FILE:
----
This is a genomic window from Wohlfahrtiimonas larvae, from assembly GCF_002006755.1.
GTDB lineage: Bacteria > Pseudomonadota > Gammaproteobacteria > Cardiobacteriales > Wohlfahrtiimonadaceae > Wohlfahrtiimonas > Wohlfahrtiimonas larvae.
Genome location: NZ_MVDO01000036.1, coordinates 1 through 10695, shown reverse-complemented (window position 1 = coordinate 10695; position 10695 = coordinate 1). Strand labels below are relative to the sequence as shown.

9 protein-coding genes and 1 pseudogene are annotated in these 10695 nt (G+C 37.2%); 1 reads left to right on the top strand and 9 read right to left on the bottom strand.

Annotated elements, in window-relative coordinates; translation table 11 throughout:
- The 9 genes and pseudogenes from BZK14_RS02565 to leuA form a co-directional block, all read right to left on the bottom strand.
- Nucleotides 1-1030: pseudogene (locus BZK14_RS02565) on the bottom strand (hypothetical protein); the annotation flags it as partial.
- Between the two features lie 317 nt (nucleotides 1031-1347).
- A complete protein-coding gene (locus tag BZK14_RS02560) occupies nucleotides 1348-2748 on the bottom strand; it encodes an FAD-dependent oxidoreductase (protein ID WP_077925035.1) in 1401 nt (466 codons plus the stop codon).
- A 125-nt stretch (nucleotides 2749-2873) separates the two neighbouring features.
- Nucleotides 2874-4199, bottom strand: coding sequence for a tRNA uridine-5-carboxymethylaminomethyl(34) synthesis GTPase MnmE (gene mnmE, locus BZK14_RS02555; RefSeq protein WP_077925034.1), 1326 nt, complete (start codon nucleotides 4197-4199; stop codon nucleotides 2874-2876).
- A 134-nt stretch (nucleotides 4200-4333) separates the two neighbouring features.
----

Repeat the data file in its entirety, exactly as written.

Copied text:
This is a genomic window from Wohlfahrtiimonas larvae, from assembly GCF_002006755.1.
GTDB lineage: Bacteria > Pseudomonadota > Gammaproteobacteria > Cardiobacteriales > Wohlfahrtiimonadaceae > Wohlfahrtiimonas > Wohlfahrtiimonas larvae.
Genome location: NZ_MVDO01000036.1, coordinates 1 through 10695, shown reverse-complemented (window position 1 = coordinate 10695; position 10695 = coordinate 1). Strand labels below are relative to the sequence as shown.

9 protein-coding genes and 1 pseudogene are annotated in these 10695 nt (G+C 37.2%); 1 reads left to right on the top strand and 9 read right to left on the bottom strand.

Annotated elements, in window-relative coordinates; translation table 11 throughout:
- The 9 genes and pseudogenes from BZK14_RS02565 to leuA form a co-directional block, all read right to left on the bottom strand.
- Nucleotides 1-1030: pseudogene (locus BZK14_RS02565) on the bottom strand (hypothetical protein); the annotation flags it as partial.
- Between the two features lie 317 nt (nucleotides 1031-1347).
- A complete protein-coding gene (locus tag BZK14_RS02560) occupies nucleotides 1348-2748 on the bottom strand; it encodes an FAD-dependent oxidoreductase (protein ID WP_077925035.1) in 1401 nt (466 codons plus the stop codon).
- A 125-nt stretch (nucleotides 2749-2873) separates the two neighbouring features.
- Nucleotides 2874-4199, bottom strand: coding sequence for a tRNA uridine-5-carboxymethylaminomethyl(34) synthesis GTPase MnmE (gene mnmE, locus BZK14_RS02555; RefSeq protein WP_077925034.1), 1326 nt, complete (start codon nucleotides 4197-4199; stop codon nucleotides 2874-2876).
- A 134-nt stretch (nucleotides 4200-4333) separates the two neighbouring features.